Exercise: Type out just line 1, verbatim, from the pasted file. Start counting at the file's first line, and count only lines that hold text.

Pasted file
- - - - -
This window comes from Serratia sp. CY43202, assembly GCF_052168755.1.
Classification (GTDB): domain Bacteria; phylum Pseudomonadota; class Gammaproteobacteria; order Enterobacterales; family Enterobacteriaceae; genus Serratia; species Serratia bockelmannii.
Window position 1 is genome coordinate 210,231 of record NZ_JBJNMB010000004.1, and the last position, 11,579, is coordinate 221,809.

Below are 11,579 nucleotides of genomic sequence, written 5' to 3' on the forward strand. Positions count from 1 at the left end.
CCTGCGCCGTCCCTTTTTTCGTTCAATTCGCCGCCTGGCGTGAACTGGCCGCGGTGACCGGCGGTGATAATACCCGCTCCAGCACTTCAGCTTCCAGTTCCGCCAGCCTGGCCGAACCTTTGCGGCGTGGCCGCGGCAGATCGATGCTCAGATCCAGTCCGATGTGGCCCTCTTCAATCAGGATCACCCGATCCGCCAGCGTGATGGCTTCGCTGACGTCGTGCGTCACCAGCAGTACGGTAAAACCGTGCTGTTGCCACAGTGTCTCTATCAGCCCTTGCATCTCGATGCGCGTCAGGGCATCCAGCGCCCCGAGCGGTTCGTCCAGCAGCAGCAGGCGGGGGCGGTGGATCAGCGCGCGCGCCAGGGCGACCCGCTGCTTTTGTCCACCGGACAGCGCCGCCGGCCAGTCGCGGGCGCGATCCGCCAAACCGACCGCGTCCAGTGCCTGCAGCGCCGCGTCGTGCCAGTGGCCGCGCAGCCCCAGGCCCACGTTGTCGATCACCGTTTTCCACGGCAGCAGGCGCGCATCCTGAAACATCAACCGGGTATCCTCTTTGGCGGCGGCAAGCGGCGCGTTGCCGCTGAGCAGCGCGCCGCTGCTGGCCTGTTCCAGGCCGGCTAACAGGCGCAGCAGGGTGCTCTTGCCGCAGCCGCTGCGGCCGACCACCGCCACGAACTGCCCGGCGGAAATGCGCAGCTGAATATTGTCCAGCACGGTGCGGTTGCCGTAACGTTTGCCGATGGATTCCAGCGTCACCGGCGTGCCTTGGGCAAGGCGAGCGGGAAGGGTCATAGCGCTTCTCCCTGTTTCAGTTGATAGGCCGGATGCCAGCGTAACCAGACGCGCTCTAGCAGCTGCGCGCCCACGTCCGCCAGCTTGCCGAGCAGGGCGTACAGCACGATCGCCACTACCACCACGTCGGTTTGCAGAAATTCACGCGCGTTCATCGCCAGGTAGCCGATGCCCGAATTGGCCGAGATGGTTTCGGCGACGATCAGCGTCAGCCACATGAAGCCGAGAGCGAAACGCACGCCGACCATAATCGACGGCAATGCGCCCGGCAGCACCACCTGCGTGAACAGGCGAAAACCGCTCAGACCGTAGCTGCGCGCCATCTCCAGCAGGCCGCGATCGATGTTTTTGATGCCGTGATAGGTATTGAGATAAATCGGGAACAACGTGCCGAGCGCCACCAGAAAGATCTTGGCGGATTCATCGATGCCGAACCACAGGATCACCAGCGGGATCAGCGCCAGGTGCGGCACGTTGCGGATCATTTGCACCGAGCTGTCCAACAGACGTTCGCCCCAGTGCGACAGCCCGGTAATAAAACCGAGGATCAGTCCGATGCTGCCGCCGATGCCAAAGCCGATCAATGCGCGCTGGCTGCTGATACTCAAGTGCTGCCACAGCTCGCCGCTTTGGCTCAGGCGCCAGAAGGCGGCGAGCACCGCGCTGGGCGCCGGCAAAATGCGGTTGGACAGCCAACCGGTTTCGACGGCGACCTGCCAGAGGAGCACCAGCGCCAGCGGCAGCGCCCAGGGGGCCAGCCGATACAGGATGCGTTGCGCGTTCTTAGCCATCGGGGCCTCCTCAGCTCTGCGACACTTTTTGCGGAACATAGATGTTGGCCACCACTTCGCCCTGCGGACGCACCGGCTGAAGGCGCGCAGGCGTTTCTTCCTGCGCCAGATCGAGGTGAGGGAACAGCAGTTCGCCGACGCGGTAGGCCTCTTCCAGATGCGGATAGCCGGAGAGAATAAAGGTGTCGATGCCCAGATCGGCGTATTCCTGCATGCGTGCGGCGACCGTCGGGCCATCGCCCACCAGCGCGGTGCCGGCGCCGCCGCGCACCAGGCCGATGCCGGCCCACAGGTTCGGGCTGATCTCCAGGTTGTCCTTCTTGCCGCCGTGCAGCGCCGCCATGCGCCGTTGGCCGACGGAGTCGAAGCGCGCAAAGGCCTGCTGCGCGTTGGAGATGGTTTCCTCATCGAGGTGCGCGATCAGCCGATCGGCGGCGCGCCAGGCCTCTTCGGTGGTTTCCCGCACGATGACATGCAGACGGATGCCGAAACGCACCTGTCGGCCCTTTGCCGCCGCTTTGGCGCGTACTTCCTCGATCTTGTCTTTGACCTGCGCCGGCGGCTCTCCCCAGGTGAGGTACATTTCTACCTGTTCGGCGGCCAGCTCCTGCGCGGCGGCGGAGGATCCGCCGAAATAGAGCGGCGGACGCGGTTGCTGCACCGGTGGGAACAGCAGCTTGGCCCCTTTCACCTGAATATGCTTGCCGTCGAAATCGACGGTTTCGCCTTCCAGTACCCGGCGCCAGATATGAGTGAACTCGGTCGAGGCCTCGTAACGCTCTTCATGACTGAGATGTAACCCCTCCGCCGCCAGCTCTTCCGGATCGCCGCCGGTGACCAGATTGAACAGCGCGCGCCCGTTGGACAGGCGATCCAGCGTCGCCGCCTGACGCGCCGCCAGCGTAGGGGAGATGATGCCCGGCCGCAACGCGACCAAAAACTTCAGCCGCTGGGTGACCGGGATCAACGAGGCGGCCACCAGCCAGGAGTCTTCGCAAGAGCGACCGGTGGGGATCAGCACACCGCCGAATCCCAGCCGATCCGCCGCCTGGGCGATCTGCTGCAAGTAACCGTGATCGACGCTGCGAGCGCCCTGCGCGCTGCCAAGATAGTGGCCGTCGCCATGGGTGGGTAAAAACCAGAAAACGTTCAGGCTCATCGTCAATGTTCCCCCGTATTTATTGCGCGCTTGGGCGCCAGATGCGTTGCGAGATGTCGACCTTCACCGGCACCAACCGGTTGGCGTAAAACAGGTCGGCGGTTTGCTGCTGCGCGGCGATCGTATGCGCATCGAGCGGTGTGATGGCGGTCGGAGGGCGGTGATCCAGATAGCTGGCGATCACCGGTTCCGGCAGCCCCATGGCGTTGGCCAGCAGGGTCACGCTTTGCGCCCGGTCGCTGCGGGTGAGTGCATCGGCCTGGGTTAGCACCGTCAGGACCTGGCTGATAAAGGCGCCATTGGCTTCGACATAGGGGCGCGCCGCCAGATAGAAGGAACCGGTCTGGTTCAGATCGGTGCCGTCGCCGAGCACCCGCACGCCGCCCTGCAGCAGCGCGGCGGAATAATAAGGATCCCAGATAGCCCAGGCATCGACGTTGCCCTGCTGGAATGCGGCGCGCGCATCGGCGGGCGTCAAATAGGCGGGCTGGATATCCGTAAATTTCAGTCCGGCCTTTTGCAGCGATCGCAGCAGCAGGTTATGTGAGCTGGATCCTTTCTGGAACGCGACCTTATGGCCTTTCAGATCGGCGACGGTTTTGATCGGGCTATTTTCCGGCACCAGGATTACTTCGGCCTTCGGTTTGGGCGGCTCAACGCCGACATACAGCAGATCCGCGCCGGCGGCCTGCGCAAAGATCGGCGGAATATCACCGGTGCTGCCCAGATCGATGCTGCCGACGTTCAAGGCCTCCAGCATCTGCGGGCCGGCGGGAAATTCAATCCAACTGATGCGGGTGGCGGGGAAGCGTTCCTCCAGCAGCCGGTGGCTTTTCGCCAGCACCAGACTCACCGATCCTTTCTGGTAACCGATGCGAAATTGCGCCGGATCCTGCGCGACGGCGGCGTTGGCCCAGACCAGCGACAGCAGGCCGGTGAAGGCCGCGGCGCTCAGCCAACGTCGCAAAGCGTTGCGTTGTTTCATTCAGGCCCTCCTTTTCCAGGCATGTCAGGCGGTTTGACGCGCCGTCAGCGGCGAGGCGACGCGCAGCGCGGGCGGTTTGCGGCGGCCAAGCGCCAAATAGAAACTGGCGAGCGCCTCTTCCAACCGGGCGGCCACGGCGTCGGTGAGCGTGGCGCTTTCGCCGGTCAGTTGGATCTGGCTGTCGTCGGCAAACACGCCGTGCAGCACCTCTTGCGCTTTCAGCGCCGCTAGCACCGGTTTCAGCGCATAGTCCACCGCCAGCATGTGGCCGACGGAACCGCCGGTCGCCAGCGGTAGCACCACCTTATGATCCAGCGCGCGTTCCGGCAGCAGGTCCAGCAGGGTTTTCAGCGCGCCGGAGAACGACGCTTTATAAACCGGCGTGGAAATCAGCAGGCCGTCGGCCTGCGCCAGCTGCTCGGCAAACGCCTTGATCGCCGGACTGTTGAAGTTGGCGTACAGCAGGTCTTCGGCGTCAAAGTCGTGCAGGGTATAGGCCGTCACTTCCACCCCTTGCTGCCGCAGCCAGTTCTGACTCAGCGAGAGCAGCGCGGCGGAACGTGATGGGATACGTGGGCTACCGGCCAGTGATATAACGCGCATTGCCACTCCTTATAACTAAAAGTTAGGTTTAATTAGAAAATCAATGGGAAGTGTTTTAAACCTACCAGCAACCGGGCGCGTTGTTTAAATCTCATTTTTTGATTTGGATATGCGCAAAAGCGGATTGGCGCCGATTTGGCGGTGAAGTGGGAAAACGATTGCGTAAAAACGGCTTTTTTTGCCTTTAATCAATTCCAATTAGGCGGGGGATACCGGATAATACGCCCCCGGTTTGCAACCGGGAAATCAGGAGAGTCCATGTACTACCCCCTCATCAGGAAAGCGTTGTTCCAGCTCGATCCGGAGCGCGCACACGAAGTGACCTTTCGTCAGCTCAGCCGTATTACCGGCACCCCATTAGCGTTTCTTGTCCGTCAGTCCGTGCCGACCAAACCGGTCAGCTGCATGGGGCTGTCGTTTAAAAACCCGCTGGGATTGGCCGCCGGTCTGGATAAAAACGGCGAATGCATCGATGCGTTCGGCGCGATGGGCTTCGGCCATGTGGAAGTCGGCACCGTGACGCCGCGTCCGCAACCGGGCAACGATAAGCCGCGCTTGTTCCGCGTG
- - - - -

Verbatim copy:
This window comes from Serratia sp. CY43202, assembly GCF_052168755.1.